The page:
Speaking at a conference hosted by Perking University, PBoC director Wang Xin asked, “If [Libra] is widely used for payments, cross-border payments, in particular, would it be able to function as money and accordingly have a large influence on monetary policy, financial stability, and the international monetary system?”
Many central banks could be forced to create their own digital currencies to cope with Libra.
Japan studies Facebook’s Libra project
Facebook’s Libra cryptocurrency project has sparked panic even among crypto-friendly countries such as Japan. The Reuters reported on July 13 that the Asian country has set up a working group to study the impact of Libra on financial regulation and monetary policy.
The working group consists of the country’s bigwigs in finance – Bank of Japan, the Finance Ministry, and the Financial Services Agency. The three have already begun meeting to address the threats posed by the yet-to-be-launched cryptocurrency.
The cryptocurrency sector in Japan is regulated by the FSA ahead of the central bank as is the norm in many countries.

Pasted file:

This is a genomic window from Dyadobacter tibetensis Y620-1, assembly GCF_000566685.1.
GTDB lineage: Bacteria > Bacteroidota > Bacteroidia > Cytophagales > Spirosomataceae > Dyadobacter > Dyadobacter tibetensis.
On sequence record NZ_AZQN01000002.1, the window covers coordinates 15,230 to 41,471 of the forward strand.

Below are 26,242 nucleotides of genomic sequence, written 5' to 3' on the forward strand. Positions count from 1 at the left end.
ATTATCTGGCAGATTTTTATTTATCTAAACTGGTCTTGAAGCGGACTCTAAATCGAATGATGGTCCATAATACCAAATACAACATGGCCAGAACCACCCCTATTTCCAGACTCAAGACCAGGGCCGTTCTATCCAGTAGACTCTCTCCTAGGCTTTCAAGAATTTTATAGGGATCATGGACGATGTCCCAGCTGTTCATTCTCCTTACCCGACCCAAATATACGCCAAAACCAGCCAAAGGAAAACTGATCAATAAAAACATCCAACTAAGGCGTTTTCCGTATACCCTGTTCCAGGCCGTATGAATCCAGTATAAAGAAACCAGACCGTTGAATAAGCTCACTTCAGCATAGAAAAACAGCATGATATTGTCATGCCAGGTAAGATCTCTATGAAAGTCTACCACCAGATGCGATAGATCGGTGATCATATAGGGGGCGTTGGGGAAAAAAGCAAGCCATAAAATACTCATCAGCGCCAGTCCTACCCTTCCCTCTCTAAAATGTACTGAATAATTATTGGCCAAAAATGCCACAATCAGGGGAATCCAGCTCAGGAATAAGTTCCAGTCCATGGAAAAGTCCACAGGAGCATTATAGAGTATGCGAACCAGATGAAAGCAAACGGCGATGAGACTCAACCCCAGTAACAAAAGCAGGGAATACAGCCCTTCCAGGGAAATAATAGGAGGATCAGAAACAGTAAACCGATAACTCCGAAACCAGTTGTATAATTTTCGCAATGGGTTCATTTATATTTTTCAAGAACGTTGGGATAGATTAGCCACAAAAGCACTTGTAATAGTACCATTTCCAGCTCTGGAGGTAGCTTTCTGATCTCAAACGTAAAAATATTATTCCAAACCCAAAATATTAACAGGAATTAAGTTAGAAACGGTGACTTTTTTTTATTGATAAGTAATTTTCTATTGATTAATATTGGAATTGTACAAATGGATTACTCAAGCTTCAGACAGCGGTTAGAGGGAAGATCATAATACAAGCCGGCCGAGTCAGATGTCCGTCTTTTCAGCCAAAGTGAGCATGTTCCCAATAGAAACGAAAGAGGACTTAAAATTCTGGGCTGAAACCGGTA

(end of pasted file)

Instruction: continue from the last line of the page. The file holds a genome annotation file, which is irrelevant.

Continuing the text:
Japan downplays issuing a central bank cryptocurrency
The Bank of Japan – the country’s central bank – has put to rest the possibility of creating a cryptocurrency. The central bank of the pro-bitcoin country recently said that it will not issue a cryptocurrency, at least for now, because it would be forced to end the use of cash, which is not viable at the moment.
The central bank’s deputy governor Masayoshi Amamiya said doing so would require the financial institution to cut interest rates.
“To overcome the nominal zero lower bounds, central banks would need to eliminate cash. Eliminating cash would make settlement infrastructure inconvenient for the public, so no central bank would do this,” said Amamiya.
The idea of countries issuing their own cryptocurrencies has reached a new high, partly driven by Facebook’s Libra and the desire by nation-states to reduce their reliance on the US dollar as the international standard for global transactions.